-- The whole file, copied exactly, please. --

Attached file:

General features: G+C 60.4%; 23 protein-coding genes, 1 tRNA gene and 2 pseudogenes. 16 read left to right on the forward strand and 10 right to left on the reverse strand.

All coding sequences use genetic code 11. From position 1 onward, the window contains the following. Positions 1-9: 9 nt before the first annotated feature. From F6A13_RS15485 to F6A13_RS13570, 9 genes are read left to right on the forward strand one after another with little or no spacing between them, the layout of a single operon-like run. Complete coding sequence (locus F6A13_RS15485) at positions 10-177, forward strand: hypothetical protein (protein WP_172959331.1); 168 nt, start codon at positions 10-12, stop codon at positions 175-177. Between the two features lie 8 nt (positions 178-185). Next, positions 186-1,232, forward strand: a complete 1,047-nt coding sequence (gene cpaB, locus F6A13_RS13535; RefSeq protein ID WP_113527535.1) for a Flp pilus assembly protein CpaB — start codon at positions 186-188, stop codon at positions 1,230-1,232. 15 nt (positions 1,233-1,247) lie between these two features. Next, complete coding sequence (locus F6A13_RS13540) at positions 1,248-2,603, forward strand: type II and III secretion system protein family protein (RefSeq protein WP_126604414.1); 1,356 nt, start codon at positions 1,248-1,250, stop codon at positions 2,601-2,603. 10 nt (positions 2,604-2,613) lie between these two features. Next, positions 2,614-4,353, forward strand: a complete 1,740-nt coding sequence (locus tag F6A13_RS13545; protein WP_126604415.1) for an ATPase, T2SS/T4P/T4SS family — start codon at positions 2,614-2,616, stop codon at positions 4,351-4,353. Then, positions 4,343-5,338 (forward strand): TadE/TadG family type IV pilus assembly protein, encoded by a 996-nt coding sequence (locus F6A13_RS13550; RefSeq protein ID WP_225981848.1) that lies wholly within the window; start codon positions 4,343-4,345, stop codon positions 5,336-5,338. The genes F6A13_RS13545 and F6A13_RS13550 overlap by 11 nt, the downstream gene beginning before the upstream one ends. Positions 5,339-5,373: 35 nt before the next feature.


General features: G+C 60.4%; 23 protein-coding genes, 1 tRNA gene and 2 pseudogenes. 16 read left to right on the forward strand and 10 right to left on the reverse strand.

All coding sequences use genetic code 11. From position 1 onward, the window contains the following. Positions 1-9: 9 nt before the first annotated feature. From F6A13_RS15485 to F6A13_RS13570, 9 genes are read left to right on the forward strand one after another with little or no spacing between them, the layout of a single operon-like run. Complete coding sequence (locus F6A13_RS15485) at positions 10-177, forward strand: hypothetical protein (protein WP_172959331.1); 168 nt, start codon at positions 10-12, stop codon at positions 175-177. Between the two features lie 8 nt (positions 178-185). Next, positions 186-1,232, forward strand: a complete 1,047-nt coding sequence (gene cpaB, locus F6A13_RS13535; RefSeq protein ID WP_113527535.1) for a Flp pilus assembly protein CpaB — start codon at positions 186-188, stop codon at positions 1,230-1,232. 15 nt (positions 1,233-1,247) lie between these two features. Next, complete coding sequence (locus F6A13_RS13540) at positions 1,248-2,603, forward strand: type II and III secretion system protein family protein (RefSeq protein WP_126604414.1); 1,356 nt, start codon at positions 1,248-1,250, stop codon at positions 2,601-2,603. 10 nt (positions 2,604-2,613) lie between these two features. Next, positions 2,614-4,353, forward strand: a complete 1,740-nt coding sequence (locus tag F6A13_RS13545; protein WP_126604415.1) for an ATPase, T2SS/T4P/T4SS family — start codon at positions 2,614-2,616, stop codon at positions 4,351-4,353. Then, positions 4,343-5,338 (forward strand): TadE/TadG family type IV pilus assembly protein, encoded by a 996-nt coding sequence (locus F6A13_RS13550; RefSeq protein ID WP_225981848.1) that lies wholly within the window; start codon positions 4,343-4,345, stop codon positions 5,336-5,338. The genes F6A13_RS13545 and F6A13_RS13550 overlap by 11 nt, the downstream gene beginning before the upstream one ends. Positions 5,339-5,373: 35 nt before the next feature.